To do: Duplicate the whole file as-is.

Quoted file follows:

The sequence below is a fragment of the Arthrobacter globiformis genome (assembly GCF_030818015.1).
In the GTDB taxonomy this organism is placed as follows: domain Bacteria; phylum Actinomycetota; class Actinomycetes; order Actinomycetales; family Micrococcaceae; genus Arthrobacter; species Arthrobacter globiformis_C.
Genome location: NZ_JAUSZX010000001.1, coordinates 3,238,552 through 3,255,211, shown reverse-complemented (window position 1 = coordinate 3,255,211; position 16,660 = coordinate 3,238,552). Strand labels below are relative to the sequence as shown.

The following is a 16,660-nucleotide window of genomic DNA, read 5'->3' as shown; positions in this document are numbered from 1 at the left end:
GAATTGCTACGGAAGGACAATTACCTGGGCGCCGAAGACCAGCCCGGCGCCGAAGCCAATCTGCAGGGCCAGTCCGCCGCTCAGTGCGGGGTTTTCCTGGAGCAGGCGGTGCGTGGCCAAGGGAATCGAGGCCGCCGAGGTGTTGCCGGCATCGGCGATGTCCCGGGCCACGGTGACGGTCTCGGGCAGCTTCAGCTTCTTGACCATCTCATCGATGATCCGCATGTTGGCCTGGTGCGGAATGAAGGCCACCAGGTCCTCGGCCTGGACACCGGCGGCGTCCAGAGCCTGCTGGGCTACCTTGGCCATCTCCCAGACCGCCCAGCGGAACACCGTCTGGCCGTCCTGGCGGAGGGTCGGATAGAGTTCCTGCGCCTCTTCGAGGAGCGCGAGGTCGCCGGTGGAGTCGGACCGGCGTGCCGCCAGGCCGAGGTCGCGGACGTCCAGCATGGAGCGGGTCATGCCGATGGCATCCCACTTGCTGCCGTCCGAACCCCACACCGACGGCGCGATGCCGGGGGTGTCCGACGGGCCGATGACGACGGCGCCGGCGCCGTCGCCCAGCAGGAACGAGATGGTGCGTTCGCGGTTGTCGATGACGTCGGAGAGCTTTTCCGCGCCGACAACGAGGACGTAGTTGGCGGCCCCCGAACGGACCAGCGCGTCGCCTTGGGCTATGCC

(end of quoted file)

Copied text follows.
The sequence below is a fragment of the Arthrobacter globiformis genome (assembly GCF_030818015.1).
In the GTDB taxonomy this organism is placed as follows: domain Bacteria; phylum Actinomycetota; class Actinomycetes; order Actinomycetales; family Micrococcaceae; genus Arthrobacter; species Arthrobacter globiformis_C.
Genome location: NZ_JAUSZX010000001.1, coordinates 3,238,552 through 3,255,211, shown reverse-complemented (window position 1 = coordinate 3,255,211; position 16,660 = coordinate 3,238,552). Strand labels below are relative to the sequence as shown.

The following is a 16,660-nucleotide window of genomic DNA, read 5'->3' as shown; positions in this document are numbered from 1 at the left end:
GAATTGCTACGGAAGGACAATTACCTGGGCGCCGAAGACCAGCCCGGCGCCGAAGCCAATCTGCAGGGCCAGTCCGCCGCTCAGTGCGGGGTTTTCCTGGAGCAGGCGGTGCGTGGCCAAGGGAATCGAGGCCGCCGAGGTGTTGCCGGCATCGGCGATGTCCCGGGCCACGGTGACGGTCTCGGGCAGCTTCAGCTTCTTGACCATCTCATCGATGATCCGCATGTTGGCCTGGTGCGGAATGAAGGCCACCAGGTCCTCGGCCTGGACACCGGCGGCGTCCAGAGCCTGCTGGGCTACCTTGGCCATCTCCCAGACCGCCCAGCGGAACACCGTCTGGCCGTCCTGGCGGAGGGTCGGATAGAGTTCCTGCGCCTCTTCGAGGAGCGCGAGGTCGCCGGTGGAGTCGGACCGGCGTGCCGCCAGGCCGAGGTCGCGGACGTCCAGCATGGAGCGGGTCATGCCGATGGCATCCCACTTGCTGCCGTCCGAACCCCACACCGACGGCGCGATGCCGGGGGTGTCCGACGGGCCGATGACGACGGCGCCGGCGCCGTCGCCCAGCAGGAACGAGATGGTGCGTTCGCGGTTGTCGATGACGTCGGAGAGCTTTTCCGCGCCGACAACGAGGACGTAGTTGGCGGCCCCCGAACGGACCAGCGCGTCGCCTTGGGCTATGCC